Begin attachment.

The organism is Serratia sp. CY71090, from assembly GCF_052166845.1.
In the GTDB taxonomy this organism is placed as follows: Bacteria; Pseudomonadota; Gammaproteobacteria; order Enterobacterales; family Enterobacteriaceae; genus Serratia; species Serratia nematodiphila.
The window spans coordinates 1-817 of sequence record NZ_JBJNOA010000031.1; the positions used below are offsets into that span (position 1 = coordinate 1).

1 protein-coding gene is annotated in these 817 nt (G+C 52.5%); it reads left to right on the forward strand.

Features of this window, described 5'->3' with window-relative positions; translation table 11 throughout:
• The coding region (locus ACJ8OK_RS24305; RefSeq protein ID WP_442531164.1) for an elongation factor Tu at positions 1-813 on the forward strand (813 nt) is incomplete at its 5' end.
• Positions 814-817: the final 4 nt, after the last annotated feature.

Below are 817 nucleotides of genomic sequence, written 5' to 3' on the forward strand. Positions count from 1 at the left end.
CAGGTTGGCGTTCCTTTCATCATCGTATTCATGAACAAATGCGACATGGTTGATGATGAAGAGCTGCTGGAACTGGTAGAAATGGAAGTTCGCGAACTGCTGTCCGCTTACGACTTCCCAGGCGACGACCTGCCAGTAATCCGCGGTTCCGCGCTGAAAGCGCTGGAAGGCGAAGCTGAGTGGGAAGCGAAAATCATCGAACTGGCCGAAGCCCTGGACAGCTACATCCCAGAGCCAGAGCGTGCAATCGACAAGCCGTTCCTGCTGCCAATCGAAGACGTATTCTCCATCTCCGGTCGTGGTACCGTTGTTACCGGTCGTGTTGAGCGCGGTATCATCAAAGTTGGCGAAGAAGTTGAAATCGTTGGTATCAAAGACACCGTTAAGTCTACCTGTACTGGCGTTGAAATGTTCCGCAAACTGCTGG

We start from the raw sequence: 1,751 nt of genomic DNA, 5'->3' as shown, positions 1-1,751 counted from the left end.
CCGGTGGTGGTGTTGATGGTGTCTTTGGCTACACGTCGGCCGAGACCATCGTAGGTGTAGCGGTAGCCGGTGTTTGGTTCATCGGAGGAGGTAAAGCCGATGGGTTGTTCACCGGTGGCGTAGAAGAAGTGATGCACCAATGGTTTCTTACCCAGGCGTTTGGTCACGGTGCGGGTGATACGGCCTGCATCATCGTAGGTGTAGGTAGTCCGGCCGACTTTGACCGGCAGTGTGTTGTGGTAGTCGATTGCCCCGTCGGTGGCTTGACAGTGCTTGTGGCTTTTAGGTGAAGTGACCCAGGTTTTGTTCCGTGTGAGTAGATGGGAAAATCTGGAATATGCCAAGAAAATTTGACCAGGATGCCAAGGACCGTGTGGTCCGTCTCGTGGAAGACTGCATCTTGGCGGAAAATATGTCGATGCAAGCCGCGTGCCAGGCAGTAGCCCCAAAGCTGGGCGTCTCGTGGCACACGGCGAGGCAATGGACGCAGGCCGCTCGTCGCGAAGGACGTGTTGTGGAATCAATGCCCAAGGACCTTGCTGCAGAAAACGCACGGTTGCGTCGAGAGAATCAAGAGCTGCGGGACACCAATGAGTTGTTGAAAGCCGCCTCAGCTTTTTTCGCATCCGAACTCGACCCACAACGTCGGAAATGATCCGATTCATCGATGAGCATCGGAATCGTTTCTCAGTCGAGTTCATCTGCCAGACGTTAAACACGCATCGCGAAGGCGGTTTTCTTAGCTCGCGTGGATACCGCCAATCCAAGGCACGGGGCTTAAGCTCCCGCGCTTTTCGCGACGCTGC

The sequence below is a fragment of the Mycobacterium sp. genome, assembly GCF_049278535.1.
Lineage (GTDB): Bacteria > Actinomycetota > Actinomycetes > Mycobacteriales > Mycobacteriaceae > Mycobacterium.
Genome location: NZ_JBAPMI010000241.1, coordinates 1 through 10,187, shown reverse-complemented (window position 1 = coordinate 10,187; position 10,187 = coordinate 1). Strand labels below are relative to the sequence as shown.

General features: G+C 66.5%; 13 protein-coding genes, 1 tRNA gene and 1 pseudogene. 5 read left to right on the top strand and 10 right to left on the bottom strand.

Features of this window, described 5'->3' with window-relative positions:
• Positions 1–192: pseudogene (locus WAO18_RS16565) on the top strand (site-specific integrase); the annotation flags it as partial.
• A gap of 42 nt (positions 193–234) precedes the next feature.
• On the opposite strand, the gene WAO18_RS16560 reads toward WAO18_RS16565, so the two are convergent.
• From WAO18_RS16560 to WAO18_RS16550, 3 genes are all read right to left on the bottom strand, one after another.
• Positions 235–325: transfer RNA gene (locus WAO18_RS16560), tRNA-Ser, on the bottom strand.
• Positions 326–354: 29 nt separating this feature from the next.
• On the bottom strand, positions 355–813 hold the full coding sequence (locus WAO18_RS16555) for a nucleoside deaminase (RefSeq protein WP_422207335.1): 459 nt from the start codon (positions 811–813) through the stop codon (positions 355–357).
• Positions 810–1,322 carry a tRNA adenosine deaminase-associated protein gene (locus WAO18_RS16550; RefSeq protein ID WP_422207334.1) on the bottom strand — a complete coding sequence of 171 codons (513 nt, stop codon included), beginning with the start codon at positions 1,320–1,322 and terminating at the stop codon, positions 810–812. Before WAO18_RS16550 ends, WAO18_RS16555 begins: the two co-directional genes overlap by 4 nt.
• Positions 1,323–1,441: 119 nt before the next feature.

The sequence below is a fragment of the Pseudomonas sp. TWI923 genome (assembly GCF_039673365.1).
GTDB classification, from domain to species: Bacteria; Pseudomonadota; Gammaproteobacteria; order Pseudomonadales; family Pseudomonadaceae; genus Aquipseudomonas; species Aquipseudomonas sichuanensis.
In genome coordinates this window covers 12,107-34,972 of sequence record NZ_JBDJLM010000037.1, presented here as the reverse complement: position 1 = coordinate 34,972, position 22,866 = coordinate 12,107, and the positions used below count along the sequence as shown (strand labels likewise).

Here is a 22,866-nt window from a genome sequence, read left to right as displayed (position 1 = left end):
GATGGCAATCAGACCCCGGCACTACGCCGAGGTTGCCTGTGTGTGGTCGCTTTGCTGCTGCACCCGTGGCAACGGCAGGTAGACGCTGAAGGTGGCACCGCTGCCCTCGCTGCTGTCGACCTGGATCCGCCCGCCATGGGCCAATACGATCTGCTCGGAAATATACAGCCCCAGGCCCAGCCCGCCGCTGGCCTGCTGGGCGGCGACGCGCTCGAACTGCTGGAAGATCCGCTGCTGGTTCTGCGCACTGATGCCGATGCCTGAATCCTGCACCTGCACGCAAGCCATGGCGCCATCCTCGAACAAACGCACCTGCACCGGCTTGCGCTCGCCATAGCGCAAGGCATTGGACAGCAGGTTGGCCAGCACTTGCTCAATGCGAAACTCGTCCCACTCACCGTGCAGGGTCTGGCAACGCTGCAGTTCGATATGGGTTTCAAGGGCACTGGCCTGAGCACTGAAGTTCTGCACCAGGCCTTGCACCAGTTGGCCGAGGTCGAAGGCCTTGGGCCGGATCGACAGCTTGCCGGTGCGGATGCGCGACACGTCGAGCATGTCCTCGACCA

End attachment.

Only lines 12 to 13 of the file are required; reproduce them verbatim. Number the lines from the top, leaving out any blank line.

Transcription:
The sequence below is a fragment of the Mycobacterium sp. genome, assembly GCF_049278535.1.
Lineage (GTDB): Bacteria > Actinomycetota > Actinomycetes > Mycobacteriales > Mycobacteriaceae > Mycobacterium.